The two most common methods are the skin prick test and skin patch test; where a tiny amount of the suspected allergen is placed on the skin to see if there is a positive reaction. A blood test can also be used to see if there is an immune system response, so confirming the allergy.
And then what?
The usual advice is then to avoid all contact with the allergen. While this may sound like common sense, in reality it is far easier said than done.
There is also the risk that an even more serious reaction may be triggered on the rare occasions when the body does come into contact with it.
Antihistamines, decongestants or steroids may also be prescribed to deal with the symptoms of the allergic reaction.
What’s the alternative approach?
The alternative approach is to look much more widely than just the allergy, sensitivity or intolerance. Often they will appear alongside other health issues or stresses, simply indicating that the body is currently overwhelmed. Addressing these issues first can often make a huge difference, as well as making the allergy or sensitivity itself easier to treat.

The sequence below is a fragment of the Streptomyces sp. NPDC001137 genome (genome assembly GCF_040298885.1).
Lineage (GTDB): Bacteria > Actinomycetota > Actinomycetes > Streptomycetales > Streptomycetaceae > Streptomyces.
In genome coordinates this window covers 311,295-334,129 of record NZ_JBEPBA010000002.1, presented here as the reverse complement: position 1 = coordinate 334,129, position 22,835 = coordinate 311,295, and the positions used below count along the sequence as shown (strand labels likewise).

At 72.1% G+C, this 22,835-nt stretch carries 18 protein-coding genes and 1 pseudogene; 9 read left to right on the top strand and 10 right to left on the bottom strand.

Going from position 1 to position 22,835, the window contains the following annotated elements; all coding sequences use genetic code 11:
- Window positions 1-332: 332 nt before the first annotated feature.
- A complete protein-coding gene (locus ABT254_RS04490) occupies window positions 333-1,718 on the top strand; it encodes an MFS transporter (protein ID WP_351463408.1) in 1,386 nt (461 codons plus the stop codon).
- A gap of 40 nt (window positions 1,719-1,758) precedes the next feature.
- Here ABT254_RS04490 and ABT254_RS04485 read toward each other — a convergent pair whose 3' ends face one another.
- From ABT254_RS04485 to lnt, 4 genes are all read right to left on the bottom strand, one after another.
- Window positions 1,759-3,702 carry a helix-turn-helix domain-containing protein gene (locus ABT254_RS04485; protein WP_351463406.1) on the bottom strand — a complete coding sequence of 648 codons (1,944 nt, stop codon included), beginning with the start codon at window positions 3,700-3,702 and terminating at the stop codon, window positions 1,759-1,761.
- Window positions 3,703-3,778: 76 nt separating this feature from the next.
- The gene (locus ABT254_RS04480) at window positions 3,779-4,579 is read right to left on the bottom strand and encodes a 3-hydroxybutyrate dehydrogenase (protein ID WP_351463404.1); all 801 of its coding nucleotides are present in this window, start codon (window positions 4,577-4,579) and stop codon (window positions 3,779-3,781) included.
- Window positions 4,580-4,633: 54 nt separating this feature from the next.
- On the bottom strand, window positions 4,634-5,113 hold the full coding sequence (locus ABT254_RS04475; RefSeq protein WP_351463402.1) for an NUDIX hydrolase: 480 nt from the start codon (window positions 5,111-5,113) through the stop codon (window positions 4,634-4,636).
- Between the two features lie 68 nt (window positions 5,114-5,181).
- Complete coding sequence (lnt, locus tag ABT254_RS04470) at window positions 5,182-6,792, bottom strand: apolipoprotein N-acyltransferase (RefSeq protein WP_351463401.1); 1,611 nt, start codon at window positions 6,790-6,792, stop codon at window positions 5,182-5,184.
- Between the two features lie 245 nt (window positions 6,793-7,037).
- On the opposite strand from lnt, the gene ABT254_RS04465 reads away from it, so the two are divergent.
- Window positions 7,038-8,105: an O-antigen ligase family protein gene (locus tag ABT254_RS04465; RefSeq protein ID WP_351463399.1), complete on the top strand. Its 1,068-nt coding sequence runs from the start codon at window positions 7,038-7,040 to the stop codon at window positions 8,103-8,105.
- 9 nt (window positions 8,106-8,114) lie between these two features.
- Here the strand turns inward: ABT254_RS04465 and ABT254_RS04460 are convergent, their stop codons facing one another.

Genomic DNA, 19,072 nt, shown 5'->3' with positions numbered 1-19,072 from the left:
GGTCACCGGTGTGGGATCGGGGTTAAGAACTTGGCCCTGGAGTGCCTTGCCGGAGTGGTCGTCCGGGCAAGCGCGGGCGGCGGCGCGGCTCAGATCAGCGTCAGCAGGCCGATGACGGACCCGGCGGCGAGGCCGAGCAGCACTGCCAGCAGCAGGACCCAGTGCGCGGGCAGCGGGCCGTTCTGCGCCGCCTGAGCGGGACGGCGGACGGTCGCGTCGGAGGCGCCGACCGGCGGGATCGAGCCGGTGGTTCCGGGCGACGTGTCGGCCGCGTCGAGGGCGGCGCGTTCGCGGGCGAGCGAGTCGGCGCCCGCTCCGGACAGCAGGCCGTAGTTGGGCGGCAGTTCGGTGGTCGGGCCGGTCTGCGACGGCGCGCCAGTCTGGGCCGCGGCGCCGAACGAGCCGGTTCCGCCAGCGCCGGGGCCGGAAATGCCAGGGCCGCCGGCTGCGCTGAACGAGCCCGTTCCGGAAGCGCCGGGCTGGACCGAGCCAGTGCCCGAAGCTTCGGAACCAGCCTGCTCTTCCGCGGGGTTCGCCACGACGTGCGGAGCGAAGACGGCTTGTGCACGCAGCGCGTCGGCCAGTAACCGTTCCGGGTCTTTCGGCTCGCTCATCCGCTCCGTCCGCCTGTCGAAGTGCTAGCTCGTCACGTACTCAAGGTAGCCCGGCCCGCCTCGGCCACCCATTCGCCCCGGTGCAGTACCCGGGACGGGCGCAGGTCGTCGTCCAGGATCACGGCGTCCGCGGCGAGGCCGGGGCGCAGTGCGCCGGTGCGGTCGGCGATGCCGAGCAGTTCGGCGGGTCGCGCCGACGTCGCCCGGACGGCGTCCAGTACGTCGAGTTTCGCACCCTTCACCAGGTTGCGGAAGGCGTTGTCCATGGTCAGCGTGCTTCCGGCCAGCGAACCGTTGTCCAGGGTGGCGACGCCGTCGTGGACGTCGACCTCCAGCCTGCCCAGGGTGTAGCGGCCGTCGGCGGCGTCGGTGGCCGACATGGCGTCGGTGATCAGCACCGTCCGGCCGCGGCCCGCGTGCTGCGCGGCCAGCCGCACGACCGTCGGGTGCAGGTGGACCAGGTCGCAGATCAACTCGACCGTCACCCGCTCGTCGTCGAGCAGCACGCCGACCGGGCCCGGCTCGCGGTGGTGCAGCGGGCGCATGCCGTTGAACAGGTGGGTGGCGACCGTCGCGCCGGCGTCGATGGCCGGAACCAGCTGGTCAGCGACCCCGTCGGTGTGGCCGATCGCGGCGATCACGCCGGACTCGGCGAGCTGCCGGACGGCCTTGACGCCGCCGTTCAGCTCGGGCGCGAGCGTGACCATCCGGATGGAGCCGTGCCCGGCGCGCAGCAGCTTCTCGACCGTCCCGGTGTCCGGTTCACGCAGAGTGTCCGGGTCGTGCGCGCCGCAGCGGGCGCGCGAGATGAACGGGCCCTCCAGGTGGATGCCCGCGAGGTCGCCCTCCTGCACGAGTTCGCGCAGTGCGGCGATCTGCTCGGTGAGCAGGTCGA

Hair tests can also be useful in helping pinpoint the particular problem food or other substance. Desensitisation can then help reduce the problem.
Interestingly, this process often highlights a different problem substance to that expected. A common example is that of wheat – or gluten – sensitivity. In many cases, the wheat isn’t the main problem but the yeast used in the baking process.
Previous posts have dealt with two of the most common potential allergens – milk and wheat. In future blog posts we’ll talk about other allergies and sensitivities. If there’s a particular issue you’d like us to address first, be sure to let us know.
As always, the choice is yours.